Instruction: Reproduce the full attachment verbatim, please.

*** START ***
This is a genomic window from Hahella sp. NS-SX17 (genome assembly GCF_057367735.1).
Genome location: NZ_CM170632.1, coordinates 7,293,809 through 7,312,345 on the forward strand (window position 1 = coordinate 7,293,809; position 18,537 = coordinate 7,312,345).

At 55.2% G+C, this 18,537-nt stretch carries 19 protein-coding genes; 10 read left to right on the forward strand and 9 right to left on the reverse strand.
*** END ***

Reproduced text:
This is a genomic window from Hahella sp. NS-SX17 (genome assembly GCF_057367735.1).
Genome location: NZ_CM170632.1, coordinates 7,293,809 through 7,312,345 on the forward strand (window position 1 = coordinate 7,293,809; position 18,537 = coordinate 7,312,345).

At 55.2% G+C, this 18,537-nt stretch carries 19 protein-coding genes; 10 read left to right on the forward strand and 9 right to left on the reverse strand.